With all the emphasis on the importance of science, technology, engineering, and mathematics (STEM) degrees, how do we make sense out of a recent report from the Economic Policy Institute?
As covered last week by The Seattle Times, The Washington Post, and others, the report argued that there is no shortage of graduates in STEM fields overall, and that this applies to all of the various subfields of STEM, including computer science.
Ed Lazowska, Bill & Melinda Gates Chair in Computer Science & Engineering at the University of Washington, pointed out in his opinion editorial in yesterday’s Seattle Times that the original report, and the subsequent national media coverage, confused the issue when it comes to computer sciences.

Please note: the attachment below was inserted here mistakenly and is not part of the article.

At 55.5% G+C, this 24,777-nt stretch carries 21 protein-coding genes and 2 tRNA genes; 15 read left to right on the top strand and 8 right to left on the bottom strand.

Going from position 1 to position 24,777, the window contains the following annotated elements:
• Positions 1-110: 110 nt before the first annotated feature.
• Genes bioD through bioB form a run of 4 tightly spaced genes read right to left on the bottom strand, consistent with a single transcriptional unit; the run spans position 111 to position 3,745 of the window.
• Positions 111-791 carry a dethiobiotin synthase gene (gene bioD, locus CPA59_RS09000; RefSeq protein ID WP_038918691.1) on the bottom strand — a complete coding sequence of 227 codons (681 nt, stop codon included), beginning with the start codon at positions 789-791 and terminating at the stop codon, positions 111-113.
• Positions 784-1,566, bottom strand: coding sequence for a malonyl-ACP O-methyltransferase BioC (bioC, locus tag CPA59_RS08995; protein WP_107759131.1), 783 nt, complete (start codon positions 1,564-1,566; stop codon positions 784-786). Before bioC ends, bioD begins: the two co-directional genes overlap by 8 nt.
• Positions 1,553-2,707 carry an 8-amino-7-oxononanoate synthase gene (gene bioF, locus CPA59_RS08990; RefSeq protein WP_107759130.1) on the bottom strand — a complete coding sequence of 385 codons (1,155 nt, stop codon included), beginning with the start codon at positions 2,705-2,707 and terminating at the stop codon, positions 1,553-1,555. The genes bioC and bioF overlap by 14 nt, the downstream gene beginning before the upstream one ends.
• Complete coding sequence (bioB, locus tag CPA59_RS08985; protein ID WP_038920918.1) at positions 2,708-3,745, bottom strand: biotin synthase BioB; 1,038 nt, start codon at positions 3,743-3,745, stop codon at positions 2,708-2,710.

While there may be no overall shortage of STEM graduates, Professor Lazowska observed that it is incorrect to assume that all of these graduates are interchangeable. He concludes that the Washington State economy continues to exhibit a large and unfulfilled demand for computer science graduates. In Lazowska’s words: “Computer science: it’s where the jobs are. It’s where the future is.”
Read Professor Ed Lazowska’s full Seattle Times piece here.